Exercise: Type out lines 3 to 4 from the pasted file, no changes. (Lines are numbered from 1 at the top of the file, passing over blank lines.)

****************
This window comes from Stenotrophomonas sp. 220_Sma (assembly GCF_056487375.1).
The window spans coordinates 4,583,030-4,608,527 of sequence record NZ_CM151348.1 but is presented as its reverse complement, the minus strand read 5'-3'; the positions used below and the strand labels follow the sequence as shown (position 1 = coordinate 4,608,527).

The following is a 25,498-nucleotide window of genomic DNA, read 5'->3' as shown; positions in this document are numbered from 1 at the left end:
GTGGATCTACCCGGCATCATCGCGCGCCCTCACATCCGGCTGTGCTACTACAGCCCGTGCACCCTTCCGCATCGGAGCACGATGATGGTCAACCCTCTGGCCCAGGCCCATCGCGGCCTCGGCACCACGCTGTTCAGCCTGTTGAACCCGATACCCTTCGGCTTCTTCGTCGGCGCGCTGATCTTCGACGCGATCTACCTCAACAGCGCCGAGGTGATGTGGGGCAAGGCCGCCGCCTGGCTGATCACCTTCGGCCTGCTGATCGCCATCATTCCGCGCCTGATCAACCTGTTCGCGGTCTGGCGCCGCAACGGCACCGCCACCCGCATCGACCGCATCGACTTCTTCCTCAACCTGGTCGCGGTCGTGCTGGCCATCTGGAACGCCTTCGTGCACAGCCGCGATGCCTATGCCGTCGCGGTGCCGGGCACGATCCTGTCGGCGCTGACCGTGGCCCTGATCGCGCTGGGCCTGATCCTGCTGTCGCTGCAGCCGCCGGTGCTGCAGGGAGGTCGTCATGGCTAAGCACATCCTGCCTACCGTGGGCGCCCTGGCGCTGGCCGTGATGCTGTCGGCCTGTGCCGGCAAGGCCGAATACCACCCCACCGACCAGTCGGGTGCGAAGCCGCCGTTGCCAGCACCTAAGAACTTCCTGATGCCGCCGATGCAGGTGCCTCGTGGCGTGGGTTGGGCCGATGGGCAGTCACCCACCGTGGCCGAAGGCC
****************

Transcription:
The following is a 25,498-nucleotide window of genomic DNA, read 5'->3' as shown; positions in this document are numbered from 1 at the left end:
GTGGATCTACCCGGCATCATCGCGCGCCCTCACATCCGGCTGTGCTACTACAGCCCGTGCACCCTTCCGCATCGGAGCACGATGATGGTCAACCCTCTGGCCCAGGCCCATCGCGGCCTCGGCACCACGCTGTTCAGCCTGTTGAACCCGATACCCTTCGGCTTCTTCGTCGGCGCGCTGATCTTCGACGCGATCTACCTCAACAGCGCCGAGGTGATGTGGGGCAAGGCCGCCGCCTGGCTGATCACCTTCGGCCTGCTGATCGCCATCATTCCGCGCCTGATCAACCTGTTCGCGGTCTGGCGCCGCAACGGCACCGCCACCCGCATCGACCGCATCGACTTCTTCCTCAACCTGGTCGCGGTCGTGCTGGCCATCTGGAACGCCTTCGTGCACAGCCGCGATGCCTATGCCGTCGCGGTGCCGGGCACGATCCTGTCGGCGCTGACCGTGGCCCTGATCGCGCTGGGCCTGATCCTGCTGTCGCTGCAGCCGCCGGTGCTGCAGGGAGGTCGTCATGGCTAAGCACATCCTGCCTACCGTGGGCGCCCTGGCGCTGGCCGTGATGCTGTCGGCCTGTGCCGGCAAGGCCGAATACCACCCCACCGACCAGTCGGGTGCGAAGCCGCCGTTGCCAGCACCTAAGAACTTCCTGATGCCGCCGATGCAGGTGCCTCGTGGCGTGGGTTGGGCCGATGGGCAGTCACCCACCGTGGCCGAAGGCC